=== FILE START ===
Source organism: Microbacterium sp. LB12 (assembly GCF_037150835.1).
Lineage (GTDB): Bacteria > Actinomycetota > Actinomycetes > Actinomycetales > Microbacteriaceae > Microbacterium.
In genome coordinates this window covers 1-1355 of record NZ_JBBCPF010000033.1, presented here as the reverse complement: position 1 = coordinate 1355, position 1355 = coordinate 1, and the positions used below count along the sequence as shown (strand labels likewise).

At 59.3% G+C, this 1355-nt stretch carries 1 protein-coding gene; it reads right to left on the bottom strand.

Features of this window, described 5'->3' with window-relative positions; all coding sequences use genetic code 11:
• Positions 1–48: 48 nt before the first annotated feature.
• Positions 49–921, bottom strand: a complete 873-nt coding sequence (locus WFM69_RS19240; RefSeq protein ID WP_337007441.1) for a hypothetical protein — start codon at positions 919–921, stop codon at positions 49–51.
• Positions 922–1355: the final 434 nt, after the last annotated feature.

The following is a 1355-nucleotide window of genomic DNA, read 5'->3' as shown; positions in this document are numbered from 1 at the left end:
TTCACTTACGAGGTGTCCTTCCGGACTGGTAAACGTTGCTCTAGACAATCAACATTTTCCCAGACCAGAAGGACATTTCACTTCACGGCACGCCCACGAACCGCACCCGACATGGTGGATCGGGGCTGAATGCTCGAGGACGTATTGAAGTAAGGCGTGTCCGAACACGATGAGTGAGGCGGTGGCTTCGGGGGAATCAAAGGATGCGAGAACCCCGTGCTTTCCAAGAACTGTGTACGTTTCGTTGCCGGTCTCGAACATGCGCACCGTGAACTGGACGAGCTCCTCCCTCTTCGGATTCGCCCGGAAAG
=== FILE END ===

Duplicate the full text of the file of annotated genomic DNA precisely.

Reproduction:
Source organism: Microbacterium sp. LB12 (assembly GCF_037150835.1).
Lineage (GTDB): Bacteria > Actinomycetota > Actinomycetes > Actinomycetales > Microbacteriaceae > Microbacterium.
In genome coordinates this window covers 1-1355 of record NZ_JBBCPF010000033.1, presented here as the reverse complement: position 1 = coordinate 1355, position 1355 = coordinate 1, and the positions used below count along the sequence as shown (strand labels likewise).

At 59.3% G+C, this 1355-nt stretch carries 1 protein-coding gene; it reads right to left on the bottom strand.

Features of this window, described 5'->3' with window-relative positions; all coding sequences use genetic code 11:
• Positions 1–48: 48 nt before the first annotated feature.
• Positions 49–921, bottom strand: a complete 873-nt coding sequence (locus WFM69_RS19240; RefSeq protein ID WP_337007441.1) for a hypothetical protein — start codon at positions 919–921, stop codon at positions 49–51.
• Positions 922–1355: the final 434 nt, after the last annotated feature.

The following is a 1355-nucleotide window of genomic DNA, read 5'->3' as shown; positions in this document are numbered from 1 at the left end:
TTCACTTACGAGGTGTCCTTCCGGACTGGTAAACGTTGCTCTAGACAATCAACATTTTCCCAGACCAGAAGGACATTTCACTTCACGGCACGCCCACGAACCGCACCCGACATGGTGGATCGGGGCTGAATGCTCGAGGACGTATTGAAGTAAGGCGTGTCCGAACACGATGAGTGAGGCGGTGGCTTCGGGGGAATCAAAGGATGCGAGAACCCCGTGCTTTCCAAGAACTGTGTACGTTTCGTTGCCGGTCTCGAACATGCGCACCGTGAACTGGACGAGCTCCTCCCTCTTCGGATTCGCCCGGAAAG